While potentially as much Ford as Jag, today's Nice Price or Crack Pipe supercharged S-Type R is still a hot enough kitty to make nearly anyone purr with delight. But, is its price as well?
Remarkably, yesterday's rougher than Chuck Norris brand toilet paper '71 Checker Aerobus 8-door fell in a close 56% Crack Pipe loss. At thirty five hundred, even the marque's most ardent advocates gave it so wide a berth that they might just have been driving it. How's that for circular logic?
In his Top Gear review of the Jaguar XF, James May derides its predecessor, the S-Type, as - to paraphrase - the summation of all that is wrong with Jaguar. May's contention was that the S-Type's styling was an outdated paean to American and German ideals of what the brand, and hence the nation, should be. May then went off to have a cuppa' and stare dreamily at a picture of the Queen.
Geoff Lawson, the S-Type's designer, also penned the XJ-220, and much of the marque's ‘90s cars, so he might have had some choice words for Top Gear's most foppish host, were he not presently dead.
Regardless of how it may have played back in Jolly Ol', this FoMoCo DEW-platform based S-Type R is here in the Colonies, and while wrapped in traditional British Steel, this special R edition packs that most American of features - copious quantities of V8 horsepower.
Those ponies - totaling 400 along with 408 lb-ft of torque - are produced by way of the Jaaag's 4.2-litre AJ V8 engine, atop which sits an Eaton blower. That atmosphere increaser does so to the tune of 13.1 PSI of boost, which is made too cool for school via a pair of intercoolers. Behind the iron-lined (earliest versions of this engine were Nikasil lined, but then, sulphur-rich fuel killed those off) alloy V8 sits the spectacularly competent ZF 6-speed automatic which is actuated through Jag's iconic J-gate selector.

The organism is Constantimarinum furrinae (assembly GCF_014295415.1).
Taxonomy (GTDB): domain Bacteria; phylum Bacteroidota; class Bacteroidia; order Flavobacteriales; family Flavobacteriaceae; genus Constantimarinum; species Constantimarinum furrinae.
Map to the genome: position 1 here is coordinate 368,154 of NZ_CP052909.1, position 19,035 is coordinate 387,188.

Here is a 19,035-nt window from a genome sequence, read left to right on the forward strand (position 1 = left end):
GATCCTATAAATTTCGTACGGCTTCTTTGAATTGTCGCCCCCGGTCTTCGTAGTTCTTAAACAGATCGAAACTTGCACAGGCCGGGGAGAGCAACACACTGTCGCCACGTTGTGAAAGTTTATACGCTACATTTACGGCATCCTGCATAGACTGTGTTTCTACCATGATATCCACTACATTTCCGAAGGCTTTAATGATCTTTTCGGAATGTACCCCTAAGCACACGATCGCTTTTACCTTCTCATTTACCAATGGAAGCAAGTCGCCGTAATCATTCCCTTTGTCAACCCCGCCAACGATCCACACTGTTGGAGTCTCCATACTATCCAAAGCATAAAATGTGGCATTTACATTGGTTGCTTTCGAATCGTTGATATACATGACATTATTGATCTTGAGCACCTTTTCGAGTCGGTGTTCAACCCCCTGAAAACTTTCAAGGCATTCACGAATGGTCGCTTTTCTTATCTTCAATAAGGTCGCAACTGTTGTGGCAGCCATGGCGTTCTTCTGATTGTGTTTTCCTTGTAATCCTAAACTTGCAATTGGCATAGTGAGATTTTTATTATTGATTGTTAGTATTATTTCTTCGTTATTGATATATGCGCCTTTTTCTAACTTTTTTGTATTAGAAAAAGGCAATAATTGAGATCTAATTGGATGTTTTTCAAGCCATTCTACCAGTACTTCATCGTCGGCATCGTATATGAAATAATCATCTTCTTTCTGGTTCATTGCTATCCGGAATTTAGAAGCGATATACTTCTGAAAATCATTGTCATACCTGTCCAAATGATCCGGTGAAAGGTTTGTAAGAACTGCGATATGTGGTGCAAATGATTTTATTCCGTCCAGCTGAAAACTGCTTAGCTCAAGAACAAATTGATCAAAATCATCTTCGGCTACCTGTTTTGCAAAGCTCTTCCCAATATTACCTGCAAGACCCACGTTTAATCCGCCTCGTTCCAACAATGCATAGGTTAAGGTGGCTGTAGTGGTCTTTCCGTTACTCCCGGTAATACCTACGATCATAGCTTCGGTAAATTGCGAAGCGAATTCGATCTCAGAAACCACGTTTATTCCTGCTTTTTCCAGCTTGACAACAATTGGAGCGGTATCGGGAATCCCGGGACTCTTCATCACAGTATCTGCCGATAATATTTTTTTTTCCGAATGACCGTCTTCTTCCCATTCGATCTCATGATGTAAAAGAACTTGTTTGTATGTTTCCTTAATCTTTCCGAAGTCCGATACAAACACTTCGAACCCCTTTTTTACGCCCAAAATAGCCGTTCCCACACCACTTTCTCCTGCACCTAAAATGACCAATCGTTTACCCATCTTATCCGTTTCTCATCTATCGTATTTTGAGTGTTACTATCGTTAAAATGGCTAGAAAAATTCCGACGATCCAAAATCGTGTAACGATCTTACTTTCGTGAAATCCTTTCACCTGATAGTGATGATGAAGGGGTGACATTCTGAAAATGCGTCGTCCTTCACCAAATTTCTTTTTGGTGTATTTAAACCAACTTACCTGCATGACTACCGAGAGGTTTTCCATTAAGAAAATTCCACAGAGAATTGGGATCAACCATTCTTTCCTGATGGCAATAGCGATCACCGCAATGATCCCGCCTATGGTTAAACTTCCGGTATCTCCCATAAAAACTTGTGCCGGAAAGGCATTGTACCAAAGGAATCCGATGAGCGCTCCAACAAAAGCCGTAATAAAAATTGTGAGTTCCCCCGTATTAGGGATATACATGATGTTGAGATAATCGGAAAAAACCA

Other bits that make the R special are 4-pot Brembos at each corner, 18" five-spoke alloys sporting low-profile gumballs likewise located, and a retuned CATS adaptive damper suspension that allowed the R to run with BMW's M5 whilst still maintaining ride quality that wouldn't unstiffen an upper lip. On the down side, the Rs lacked an LSD diff, requiring the brakes to do that duty.
This one also looks to be in pretty good shape- the R embossed sports seats, along with the rest of the interior, showing little sign of wear or tear, and the champaign exterior appearing equally natty. According to the ad, that cleanliness extends to the car's Carfax report as well. That's all a pleasant surprise considering the car's 100K clock count, and Jaguar's reputation for ephemeral durability. It also should be taken into account that this car is a hair's breadth away from being a decade in age.
It's been longer than a decade that Jaguar has been anointing models with the R designation, establishing that as a mark of a performance cat and not just a pirate's assent. As a perceived luxury brand, new Jags are never cheap, and these sporting editions are typically astronomically priced out the door. But while this ‘03 S-Type may have stickered at more than seventy grand when new, it's now being offered - by a dealer no less - at less than a seventh that amount. Praise be depreciation and its ability to bring interesting cars with their massive amounts of horsepower within the reach of the common riff-raff.
Being riff raff myself, I am intrigued by this Jag super sedan and its mild mannered price. But the question of course is, are you? What do you think, is $9,999 a price for this R that makes it worth taking the Leaper? Or, is that price too much to let this cat out of the bag.
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